if there is no such candidate on the ballot, i’ll either write in a name or not vote in that category at all.

        bottom line: a candidate who wants my vote has to earn it, by convincing me they would use the position to do things i consider good and smart. if they can’t do that, they can’t have my vote, no matter how loudly they may yell about the other candidate being worse than they are.

        i’m not satisfied with a candidate simply being “less bad”; that’s lazy of them and would be a lazy, irresponsible way for me to allocate my vote. if i don’t hold candidates to a higher standard than that, then they will never have any reason to care about what i want them to do for me — they’ll be able to get away with merely pointing fingers at some other candidate and saying “but s/he is even worse than me!”. that’s a childish tactic, and i don’t want childish people in political office — i want responsible adults who might do good things for me. getting such starts with holding my own vote up to a responsible, adult standard.

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    • david

      A cautionary word about protest voting from the UK, i know a fair few people who didnt like the way the labour party went under Blair and then Brown, myself included, i still voted for labour, the evil of two lessers. many voted for the libdems as a kind of protest or other no hope of winning (green party etc) parties. now look at the shit we’re in. but it will seem like a bed of roses if one of the nutjob repulicans gets thier finger on the button that will end the world in fire “oh lord give me a sign”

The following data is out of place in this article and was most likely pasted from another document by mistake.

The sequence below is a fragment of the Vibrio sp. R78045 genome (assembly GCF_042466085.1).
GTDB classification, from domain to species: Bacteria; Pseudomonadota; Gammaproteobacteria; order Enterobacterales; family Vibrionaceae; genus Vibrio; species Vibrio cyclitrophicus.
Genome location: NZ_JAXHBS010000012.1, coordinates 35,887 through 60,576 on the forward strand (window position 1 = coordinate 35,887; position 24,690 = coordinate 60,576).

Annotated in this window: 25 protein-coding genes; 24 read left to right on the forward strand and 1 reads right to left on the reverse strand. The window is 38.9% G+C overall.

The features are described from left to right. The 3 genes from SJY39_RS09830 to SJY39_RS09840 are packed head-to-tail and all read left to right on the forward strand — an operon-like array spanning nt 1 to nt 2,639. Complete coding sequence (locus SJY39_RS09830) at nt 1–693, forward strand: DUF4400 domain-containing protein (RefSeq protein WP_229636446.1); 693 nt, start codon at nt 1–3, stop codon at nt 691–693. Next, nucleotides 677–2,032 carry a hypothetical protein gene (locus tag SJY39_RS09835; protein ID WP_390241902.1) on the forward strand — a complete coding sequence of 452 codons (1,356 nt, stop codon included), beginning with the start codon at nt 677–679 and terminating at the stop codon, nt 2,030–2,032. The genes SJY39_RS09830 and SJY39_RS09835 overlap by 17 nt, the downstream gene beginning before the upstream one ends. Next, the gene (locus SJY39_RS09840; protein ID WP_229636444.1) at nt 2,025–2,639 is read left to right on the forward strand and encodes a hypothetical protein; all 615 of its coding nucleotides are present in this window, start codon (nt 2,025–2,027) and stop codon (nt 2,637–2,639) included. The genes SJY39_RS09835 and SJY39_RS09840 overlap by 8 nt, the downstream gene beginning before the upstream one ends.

in an ideal world we could all vote for representatives that reflected our own personal ideals. But it aint an ideal world. tactical voting, voting for the candidate with the best chance of stopping the worst candidate, the one most opposed to the way you would like things to be.

  • skinner city cyclist

    I will not vote for any candidate, Democratic alternative to right-wing theocrat or not, who enables and covers up and possibly perpetuates a torture regime like Obama has/is.

    Once I see some indictments, hell, even some investigation, I may change my tune.

  • Dom

    Nobody will ever go into office who has good intentions ever again. There’s just too much red tape. I can vote 3rd party to say I didn’t vote for Obama or Rick Perry because I don’t like either of them much at all, though I think Rick Perry is worse, for he wants me relegated to 2nd class citizen.